Five years ago today: Mo steals the show

Worcester pro hockey has always been about family. The leagues have changed, the teams have changed, the players have changed, but the one constant in the 22 seasons of pro hockey in the city has been family.

Kids who grew up watching the IceCats are now bringing their kids to the Railers games. Many teenagers who watched the WorSharks are now working at the DCU Center or have gone off to college to get degrees in the various sports management fields. Fans who wandered away from pro hockey over the years are welcomed back with open arms when they discover their “old hockey friends” still go to games. Because we’re all a family.

The long list of former players for Worcester that speak highly of the fans and the Booster Club here often mention that they never felt more appreciated and supported anywhere as much as they were here. Incoming players, especially those in the ECHL, are amazed at the things the fans do for them. Once you put on that Worcester jersey, you’re part of the family. And when someone in the family does something great, you celebrate with them and make sure they know how much you appreciate what they did.

Five years ago today, Worcester hockey had one of those moments.

The seeds of it started a couple of months earlier when some on the WorSharks staff wanted Marley “Mo” Sommer to sing the national anthem before a game. Mo, the son of former WorSharks head coach Roy Sommer, has Down Syndrome and just as he is now with the San Jose Barracuda was a fixture in the WorSharks locker room. Railers Vice President of Marketing and Communications Eric Lindquist, then the play-by-play announcer for the WorSharks, worked with Marley for several weeks to get him ready for his performance.

“We weren’t sure if Marley was going to go through with it,” Lindquist recently recounted, “but when the day came he was ready to go. We brought him to the bench area to sing in rehearsal. Roy showed him how to hold the microphone and Marley did really well. So now we just hoped he was still for doing it when the time came.”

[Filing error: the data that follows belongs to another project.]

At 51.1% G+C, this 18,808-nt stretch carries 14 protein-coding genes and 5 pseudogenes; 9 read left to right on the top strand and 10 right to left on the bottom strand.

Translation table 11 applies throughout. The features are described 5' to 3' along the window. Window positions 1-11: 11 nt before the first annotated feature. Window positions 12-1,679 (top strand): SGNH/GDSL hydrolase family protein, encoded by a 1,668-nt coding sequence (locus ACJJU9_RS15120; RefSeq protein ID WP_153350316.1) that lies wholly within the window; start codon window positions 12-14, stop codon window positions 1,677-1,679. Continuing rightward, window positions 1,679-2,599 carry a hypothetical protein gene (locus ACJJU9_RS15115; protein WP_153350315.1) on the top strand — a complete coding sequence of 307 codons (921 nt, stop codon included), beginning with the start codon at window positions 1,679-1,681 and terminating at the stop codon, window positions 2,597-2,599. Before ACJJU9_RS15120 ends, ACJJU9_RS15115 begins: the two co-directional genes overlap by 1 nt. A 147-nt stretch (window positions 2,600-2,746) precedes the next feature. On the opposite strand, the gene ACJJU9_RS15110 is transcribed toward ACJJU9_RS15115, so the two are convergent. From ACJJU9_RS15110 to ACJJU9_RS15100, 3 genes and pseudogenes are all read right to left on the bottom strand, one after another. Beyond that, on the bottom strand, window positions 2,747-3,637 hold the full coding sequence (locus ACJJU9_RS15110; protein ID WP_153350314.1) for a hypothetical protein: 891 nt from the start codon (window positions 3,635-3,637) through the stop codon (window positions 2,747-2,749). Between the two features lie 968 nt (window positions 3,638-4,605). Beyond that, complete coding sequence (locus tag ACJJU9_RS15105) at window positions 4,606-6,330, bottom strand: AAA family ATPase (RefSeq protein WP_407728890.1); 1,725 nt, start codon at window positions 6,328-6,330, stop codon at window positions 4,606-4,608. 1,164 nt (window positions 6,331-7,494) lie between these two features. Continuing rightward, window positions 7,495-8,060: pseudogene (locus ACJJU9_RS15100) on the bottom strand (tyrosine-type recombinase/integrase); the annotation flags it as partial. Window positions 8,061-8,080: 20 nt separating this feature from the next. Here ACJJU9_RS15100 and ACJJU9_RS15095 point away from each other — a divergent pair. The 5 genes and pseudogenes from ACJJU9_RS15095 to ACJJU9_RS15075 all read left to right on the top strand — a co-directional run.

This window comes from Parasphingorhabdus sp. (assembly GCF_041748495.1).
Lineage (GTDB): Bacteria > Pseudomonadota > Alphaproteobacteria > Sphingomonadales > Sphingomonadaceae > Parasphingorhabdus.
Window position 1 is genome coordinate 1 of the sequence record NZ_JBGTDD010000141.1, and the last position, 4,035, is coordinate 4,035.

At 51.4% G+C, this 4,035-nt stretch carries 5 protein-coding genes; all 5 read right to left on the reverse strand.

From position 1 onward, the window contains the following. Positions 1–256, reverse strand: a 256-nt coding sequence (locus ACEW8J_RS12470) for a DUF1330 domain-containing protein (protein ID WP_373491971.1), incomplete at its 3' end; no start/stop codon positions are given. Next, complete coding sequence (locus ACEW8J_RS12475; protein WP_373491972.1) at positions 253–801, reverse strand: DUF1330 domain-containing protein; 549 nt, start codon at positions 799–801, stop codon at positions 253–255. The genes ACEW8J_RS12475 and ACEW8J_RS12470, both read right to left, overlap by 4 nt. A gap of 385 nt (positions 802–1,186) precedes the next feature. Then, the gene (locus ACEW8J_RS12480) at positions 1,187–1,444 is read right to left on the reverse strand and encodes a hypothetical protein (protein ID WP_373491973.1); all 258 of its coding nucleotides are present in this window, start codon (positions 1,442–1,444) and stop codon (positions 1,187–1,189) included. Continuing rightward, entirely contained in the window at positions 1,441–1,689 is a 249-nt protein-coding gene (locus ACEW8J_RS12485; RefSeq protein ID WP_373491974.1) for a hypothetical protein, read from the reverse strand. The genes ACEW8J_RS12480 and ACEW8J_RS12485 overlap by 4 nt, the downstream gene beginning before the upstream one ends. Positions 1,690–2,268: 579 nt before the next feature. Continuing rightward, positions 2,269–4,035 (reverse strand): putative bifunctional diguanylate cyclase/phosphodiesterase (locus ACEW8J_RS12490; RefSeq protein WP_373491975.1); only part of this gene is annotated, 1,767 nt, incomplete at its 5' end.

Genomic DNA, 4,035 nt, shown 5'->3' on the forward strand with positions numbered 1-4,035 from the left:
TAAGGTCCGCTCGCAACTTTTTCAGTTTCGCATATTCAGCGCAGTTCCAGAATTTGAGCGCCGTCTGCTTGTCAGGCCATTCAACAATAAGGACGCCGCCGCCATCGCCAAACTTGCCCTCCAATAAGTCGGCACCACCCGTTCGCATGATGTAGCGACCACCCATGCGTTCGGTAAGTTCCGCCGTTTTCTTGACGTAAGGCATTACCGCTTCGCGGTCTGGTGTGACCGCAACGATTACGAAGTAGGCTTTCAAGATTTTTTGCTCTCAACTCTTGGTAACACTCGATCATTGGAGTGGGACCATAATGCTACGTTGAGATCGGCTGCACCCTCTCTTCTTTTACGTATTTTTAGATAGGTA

Booster Club President Rich Lundin was in the DCU Center during the rehearsal performance. “You know how quiet the building can be before people begin showing up? Well, when Mo started singing it got even quieter. There was maybe 15 of us around the bowl, and everyone just stopped what they were doing and listened.

“And when Mo finished the cheers were so loud you’d have thought there was a hundred people here.”

With the WorSharks and the Hartford Wolf Pack at their respective benches it was time for Marley to sing. The plan was for him to stand on the bench by the door, only Mo had other plans. During rehearsal the carpet for the ceremonial puck drop wasn’t on the ice, but there it was right at the bench door leading to center ice. With Roy trying to keep Marley on the bench Mo began to walk down the red carpet, stopping about a third of the way down to tell his father, “I got this”.

He absolutely did.

What follows is for my money the greatest moment in Worcester hockey history. Because it’s all about family.

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